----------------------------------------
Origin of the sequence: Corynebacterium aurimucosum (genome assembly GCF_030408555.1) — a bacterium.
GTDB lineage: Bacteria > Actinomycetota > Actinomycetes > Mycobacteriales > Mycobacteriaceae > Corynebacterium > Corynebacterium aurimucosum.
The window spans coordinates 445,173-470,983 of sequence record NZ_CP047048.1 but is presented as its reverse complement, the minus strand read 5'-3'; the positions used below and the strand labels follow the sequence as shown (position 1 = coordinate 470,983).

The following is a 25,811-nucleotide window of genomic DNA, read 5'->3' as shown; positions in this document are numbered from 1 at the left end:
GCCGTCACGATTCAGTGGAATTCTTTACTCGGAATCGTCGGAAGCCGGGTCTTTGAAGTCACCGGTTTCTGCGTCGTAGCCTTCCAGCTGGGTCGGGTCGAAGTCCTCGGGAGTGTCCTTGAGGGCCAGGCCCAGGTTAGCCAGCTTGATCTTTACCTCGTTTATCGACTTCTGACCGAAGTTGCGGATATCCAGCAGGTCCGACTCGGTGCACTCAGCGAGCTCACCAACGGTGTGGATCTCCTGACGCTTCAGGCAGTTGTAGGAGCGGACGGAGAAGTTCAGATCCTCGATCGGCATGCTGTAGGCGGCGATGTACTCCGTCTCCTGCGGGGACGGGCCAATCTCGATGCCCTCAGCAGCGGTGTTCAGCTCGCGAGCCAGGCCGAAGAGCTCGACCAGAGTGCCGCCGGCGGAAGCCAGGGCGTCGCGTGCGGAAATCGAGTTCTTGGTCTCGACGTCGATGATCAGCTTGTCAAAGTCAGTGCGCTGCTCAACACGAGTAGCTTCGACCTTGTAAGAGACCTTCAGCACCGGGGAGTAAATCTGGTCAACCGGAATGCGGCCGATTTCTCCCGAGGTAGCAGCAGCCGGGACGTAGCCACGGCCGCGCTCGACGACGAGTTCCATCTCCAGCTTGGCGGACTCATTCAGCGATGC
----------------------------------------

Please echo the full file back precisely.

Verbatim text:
Origin of the sequence: Corynebacterium aurimucosum (genome assembly GCF_030408555.1) — a bacterium.
GTDB lineage: Bacteria > Actinomycetota > Actinomycetes > Mycobacteriales > Mycobacteriaceae > Corynebacterium > Corynebacterium aurimucosum.
The window spans coordinates 445,173-470,983 of sequence record NZ_CP047048.1 but is presented as its reverse complement, the minus strand read 5'-3'; the positions used below and the strand labels follow the sequence as shown (position 1 = coordinate 470,983).

The following is a 25,811-nucleotide window of genomic DNA, read 5'->3' as shown; positions in this document are numbered from 1 at the left end:
GCCGTCACGATTCAGTGGAATTCTTTACTCGGAATCGTCGGAAGCCGGGTCTTTGAAGTCACCGGTTTCTGCGTCGTAGCCTTCCAGCTGGGTCGGGTCGAAGTCCTCGGGAGTGTCCTTGAGGGCCAGGCCCAGGTTAGCCAGCTTGATCTTTACCTCGTTTATCGACTTCTGACCGAAGTTGCGGATATCCAGCAGGTCCGACTCGGTGCACTCAGCGAGCTCACCAACGGTGTGGATCTCCTGACGCTTCAGGCAGTTGTAGGAGCGGACGGAGAAGTTCAGATCCTCGATCGGCATGCTGTAGGCGGCGATGTACTCCGTCTCCTGCGGGGACGGGCCAATCTCGATGCCCTCAGCAGCGGTGTTCAGCTCGCGAGCCAGGCCGAAGAGCTCGACCAGAGTGCCGCCGGCGGAAGCCAGGGCGTCGCGTGCGGAAATCGAGTTCTTGGTCTCGACGTCGATGATCAGCTTGTCAAAGTCAGTGCGCTGCTCAACACGAGTAGCTTCGACCTTGTAAGAGACCTTCAGCACCGGGGAGTAAATCTGGTCAACCGGAATGCGGCCGATTTCTCCCGAGGTAGCAGCAGCCGGGACGTAGCCACGGCCGCGCTCGACGACGAGTTCCATCTCCAGCTTGGCGGACTCATTCAGCGATGC